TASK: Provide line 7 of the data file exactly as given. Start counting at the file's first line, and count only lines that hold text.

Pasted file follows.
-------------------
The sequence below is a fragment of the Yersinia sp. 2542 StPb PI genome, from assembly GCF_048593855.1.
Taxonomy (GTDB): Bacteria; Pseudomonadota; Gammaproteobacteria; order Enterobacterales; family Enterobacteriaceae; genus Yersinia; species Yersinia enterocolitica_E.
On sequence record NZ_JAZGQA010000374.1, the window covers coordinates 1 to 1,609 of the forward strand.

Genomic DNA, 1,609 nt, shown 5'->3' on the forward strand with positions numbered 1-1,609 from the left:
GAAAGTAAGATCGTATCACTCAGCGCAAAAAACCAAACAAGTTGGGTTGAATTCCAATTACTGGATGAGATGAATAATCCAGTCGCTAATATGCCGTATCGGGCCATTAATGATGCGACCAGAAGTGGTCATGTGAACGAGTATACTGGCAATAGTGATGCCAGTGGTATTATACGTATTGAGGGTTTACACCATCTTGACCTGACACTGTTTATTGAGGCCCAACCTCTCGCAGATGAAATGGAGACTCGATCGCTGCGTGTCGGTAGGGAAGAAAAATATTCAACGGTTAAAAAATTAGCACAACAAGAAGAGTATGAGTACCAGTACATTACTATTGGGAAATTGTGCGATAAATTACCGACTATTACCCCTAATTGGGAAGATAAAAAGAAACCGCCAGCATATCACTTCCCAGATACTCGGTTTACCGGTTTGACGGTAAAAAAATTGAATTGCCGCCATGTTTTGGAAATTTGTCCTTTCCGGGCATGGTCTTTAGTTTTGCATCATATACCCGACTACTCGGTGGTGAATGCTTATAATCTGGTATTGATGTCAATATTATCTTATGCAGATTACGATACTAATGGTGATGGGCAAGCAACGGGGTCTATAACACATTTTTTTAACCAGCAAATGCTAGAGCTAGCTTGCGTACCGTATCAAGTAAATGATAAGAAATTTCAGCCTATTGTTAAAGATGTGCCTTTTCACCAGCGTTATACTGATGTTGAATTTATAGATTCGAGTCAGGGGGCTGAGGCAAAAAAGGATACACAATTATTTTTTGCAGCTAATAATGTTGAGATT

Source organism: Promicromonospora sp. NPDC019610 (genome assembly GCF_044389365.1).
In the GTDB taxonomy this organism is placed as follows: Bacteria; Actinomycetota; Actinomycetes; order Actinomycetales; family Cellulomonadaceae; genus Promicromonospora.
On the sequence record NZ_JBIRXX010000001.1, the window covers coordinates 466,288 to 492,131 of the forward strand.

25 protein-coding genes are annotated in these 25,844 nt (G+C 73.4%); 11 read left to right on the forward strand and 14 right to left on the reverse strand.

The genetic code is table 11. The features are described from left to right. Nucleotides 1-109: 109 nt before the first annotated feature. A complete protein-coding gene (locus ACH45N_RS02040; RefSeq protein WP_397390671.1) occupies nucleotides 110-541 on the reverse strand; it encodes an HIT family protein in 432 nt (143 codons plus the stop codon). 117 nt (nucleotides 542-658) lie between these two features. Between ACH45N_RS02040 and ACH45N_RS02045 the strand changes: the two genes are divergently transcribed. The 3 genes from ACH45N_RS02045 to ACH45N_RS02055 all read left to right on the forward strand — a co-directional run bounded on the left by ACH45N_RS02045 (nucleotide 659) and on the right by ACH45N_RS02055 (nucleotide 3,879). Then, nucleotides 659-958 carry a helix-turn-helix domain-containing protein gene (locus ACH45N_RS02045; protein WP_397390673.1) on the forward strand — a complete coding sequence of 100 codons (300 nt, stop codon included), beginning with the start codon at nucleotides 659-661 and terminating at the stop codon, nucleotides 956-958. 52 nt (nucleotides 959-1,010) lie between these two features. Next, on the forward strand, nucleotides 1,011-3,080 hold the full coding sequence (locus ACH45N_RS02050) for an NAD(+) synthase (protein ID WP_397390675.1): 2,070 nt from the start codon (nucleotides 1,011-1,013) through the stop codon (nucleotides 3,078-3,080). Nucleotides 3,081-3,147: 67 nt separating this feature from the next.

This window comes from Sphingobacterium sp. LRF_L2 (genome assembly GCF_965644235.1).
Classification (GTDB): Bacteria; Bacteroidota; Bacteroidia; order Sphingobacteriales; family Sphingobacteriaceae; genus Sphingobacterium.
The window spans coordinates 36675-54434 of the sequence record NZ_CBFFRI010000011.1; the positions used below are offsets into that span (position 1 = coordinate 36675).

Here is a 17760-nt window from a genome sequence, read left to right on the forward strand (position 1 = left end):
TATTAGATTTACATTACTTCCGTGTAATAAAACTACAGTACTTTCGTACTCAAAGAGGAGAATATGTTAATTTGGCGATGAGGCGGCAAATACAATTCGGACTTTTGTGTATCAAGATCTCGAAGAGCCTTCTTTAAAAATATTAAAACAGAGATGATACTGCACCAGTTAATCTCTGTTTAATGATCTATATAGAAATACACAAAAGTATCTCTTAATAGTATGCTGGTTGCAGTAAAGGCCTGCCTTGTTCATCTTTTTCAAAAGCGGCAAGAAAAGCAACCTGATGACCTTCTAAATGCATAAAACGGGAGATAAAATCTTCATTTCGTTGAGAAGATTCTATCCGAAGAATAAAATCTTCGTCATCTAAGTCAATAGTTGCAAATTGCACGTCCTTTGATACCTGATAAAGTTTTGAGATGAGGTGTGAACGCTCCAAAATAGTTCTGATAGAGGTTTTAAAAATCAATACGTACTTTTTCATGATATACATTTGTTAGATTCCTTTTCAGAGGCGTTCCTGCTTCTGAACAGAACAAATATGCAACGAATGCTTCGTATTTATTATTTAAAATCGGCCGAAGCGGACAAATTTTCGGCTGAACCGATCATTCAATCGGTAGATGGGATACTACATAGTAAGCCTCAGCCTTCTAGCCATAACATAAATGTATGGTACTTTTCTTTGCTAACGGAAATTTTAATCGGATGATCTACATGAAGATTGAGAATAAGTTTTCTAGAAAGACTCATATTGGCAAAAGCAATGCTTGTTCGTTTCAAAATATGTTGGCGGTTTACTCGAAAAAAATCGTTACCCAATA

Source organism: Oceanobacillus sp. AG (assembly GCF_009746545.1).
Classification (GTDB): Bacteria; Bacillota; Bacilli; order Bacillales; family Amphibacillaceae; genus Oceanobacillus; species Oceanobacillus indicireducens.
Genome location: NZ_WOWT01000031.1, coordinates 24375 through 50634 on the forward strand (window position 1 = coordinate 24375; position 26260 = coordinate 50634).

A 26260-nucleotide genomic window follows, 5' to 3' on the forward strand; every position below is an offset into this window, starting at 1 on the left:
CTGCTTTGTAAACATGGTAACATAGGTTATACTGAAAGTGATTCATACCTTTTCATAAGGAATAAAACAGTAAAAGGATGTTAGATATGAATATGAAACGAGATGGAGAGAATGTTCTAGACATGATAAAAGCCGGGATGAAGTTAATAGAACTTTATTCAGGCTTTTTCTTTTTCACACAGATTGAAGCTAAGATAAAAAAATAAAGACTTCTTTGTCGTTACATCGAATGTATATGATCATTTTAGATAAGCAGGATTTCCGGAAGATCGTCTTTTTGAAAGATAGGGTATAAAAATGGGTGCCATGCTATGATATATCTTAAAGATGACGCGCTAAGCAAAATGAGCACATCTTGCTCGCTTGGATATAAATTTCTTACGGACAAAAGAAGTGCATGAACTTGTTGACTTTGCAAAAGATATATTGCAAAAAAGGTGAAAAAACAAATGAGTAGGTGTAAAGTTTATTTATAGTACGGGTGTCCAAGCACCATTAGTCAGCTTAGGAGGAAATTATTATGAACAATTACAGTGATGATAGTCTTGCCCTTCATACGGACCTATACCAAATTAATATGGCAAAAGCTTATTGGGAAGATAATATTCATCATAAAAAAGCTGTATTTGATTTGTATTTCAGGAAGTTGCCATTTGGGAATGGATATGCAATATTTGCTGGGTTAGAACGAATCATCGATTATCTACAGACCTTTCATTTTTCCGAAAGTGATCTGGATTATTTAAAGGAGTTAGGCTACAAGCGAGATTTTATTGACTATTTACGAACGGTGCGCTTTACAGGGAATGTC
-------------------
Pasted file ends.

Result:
In the GTDB taxonomy this organism is placed as follows: Bacteria; Actinomycetota; Actinomycetes; order Actinomycetales; family Cellulomonadaceae; genus Promicromonospora.